Clay Buchholz

Closing Time: Clay Buchholz, home runs help Red Sox bounce back

Rob Bradford
May 10, 2015 - 11:46 am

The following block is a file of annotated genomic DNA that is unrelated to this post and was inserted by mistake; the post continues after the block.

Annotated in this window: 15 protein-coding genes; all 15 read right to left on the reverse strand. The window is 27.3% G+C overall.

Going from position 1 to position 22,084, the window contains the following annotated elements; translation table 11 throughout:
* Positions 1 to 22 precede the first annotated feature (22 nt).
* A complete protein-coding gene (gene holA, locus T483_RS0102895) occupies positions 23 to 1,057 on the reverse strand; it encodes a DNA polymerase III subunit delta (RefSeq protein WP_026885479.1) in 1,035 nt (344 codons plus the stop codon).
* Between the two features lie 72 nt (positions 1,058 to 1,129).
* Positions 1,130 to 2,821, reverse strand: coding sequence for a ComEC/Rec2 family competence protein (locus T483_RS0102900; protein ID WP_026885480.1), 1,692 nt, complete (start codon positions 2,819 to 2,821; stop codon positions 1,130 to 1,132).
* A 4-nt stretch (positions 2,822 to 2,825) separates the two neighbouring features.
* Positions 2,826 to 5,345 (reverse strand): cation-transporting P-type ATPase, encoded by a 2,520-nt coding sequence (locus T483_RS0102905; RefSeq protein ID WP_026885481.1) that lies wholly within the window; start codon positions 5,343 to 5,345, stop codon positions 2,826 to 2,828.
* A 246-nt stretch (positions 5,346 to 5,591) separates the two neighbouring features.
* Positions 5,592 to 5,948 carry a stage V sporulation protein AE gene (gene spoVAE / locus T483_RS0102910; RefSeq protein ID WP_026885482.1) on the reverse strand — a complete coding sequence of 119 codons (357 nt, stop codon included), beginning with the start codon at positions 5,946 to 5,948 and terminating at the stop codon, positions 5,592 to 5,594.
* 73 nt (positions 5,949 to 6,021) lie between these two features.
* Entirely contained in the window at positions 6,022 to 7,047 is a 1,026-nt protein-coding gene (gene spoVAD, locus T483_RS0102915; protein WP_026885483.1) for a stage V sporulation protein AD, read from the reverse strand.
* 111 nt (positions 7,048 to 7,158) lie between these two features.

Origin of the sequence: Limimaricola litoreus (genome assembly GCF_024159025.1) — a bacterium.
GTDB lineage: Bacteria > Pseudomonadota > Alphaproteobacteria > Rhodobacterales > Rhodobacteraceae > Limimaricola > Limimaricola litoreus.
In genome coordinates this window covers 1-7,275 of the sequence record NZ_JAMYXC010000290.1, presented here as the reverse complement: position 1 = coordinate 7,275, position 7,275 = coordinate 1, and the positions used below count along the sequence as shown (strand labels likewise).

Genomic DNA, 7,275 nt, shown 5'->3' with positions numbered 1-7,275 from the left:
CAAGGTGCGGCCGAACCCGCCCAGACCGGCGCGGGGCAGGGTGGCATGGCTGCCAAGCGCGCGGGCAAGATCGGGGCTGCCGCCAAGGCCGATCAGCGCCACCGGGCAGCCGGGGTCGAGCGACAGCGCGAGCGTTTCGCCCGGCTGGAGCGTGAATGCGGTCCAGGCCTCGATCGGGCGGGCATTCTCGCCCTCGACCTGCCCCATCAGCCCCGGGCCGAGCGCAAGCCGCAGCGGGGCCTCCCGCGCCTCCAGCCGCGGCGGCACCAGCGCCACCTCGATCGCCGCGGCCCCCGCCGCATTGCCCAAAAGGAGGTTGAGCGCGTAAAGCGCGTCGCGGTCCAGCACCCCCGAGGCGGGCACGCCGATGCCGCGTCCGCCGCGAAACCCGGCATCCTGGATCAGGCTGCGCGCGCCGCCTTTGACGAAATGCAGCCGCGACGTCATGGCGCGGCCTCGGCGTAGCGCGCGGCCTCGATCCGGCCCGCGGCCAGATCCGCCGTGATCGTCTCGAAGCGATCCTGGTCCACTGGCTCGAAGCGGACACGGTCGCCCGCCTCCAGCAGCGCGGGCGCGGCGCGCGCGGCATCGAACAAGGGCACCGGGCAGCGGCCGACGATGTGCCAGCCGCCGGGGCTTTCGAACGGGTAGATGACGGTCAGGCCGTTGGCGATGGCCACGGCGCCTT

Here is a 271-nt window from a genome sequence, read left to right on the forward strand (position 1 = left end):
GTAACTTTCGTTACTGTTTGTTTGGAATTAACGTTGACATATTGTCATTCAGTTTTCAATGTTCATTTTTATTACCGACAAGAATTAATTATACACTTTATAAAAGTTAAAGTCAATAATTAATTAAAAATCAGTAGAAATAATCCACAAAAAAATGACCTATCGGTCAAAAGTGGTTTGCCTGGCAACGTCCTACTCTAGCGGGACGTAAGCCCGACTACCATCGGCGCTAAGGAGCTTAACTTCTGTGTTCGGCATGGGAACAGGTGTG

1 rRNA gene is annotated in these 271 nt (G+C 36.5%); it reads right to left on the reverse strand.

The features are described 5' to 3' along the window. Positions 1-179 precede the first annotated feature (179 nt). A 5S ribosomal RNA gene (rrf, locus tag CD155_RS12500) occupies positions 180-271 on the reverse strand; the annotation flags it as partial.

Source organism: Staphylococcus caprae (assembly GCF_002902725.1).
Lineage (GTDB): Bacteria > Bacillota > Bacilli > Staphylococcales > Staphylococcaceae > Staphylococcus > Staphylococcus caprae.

TORONTO -- New pitching coach. New Clay Buchholz. And, perhaps most important, a new offense. All of it added up to just the second win this month for the Red Sox, a 6-3 decision over the Blue Jays Sunday afternoon at Rogers Centre. With newly-hired Carl Willis looking on for the first time as the Sox' pitchers' mentor, Buchholz turned in one of his better outings of the season. The righty improved to 11-3 for his career at the home of the Jays, where he came into the series finale carrying 2.16 ERA. This time around, Buchholz allowed three runs over 6 1/3 innings, striking out three and walking three. It lowered his ERA to 5.73 for the season. "It stinks to lose, regardless of the level you play at, it stinks to lose but I think everybody here takes it to heart," Buchholz said. "We're the Boston Red Sox and this team's built around winning. When you're not doing that or you're not getting the breaks, it sort of wears on you. But from the first at-bat, [a triple from Mookie Betts], the ball could have been caught but it wasn't so we took that as a break and started using that to our advantage and staying positive in there. Guys had really good at-bats." Helping the Red Sox starter was a Red Sox offense which jumped out to a rare first-inning lead. Thanks in large part to Mike Napoli's three-run blast, the Sox totaled a 4-0 advantage off of Toronto hurler R.A. Dickey before Buchholz even took the mound. When it was all said and done, every Red Sox starter except Xander Bogaerts and Jackie Bradley had reached base, with Dickey having allowed six runs in his six innings. For an offense that had scored two or fewer runs in six of its eight games this month, it was a welcome change. SWENSON GRANITE WORKS ROCK SOLID PERFORMER OF THE GAME: Buchholz. While he wasn't spectacular, the righty allowed the Red Sox to hang on to their early lead without much worry. Vote on the Rock Solid Performer of the week and enter to win a VIP Boston Baseball Experience at WHAT WENT RIGHT - Napoli's home run was a welcome sight for the Red Sox. Not only did it drive in both Hanley Ramirez and Pablo Sandoval, but it suggested the first baseman might be escaping his season-long slump. It was Napoli's third homer of the season, pushing his RBI total to 10. He has now reached base in five straight games. "The way we played today is the way we know we can play," Napoli said. "Contributions from everybody '€” defense, offense, the pitching. That'€™s the way we should play the game. That'€™s the way we expect to play the game every day. Hopefully this means good things to come." - Sandoval's two-run blast in the fifth inning gave the Red Sox and Buchholz some much-needed breathing room. The rocket over the right field fence was his third homer of the season, and continued his torrid pace against right-handers. The third baseman came into Sunday hitting .380 with a .968 OPS against right-handed pitchers. - Junichi Tazawa managed to escape his 1 2/3-inning outing without much incident, which is saying something considering his struggles at Rogers Centre. Coming into Sunday, the righty reliever had totaled a 7.88 ERA at the home of the Jays, with opposing hitters claiming a 1.265 OPS against him. This time he gave up just one hit. - Koji Uehara picked up his sixth save of the season, pitching a ninth inning in which he walked one. WHAT WENT WRONG - The Red Sox did manage to score two of their runners in scoring position -- on Dustin Pedroia's RBI ground out, scoring Mookie Betts (who had led off the game with a triple), and Napoli's homer -- but stranded four others. For May, the Sox are now 7-for-65. - Betts was picked off first base in the ninth inning by Toronto reliever Brett Cecil. It was the first time a Red Sox baserunner has been picked off this season. - Buchholz rolled his ankle a bit in the fifth inning, but proclaimed himself OK after the game. "Pretty sore, but all right," he said. "Going toward first base to cover first, ball hit to Nap and my left foot landed in the hole I was landing in going to home plate. Had my ankles taped fortunately so I think that saved me from being too bad."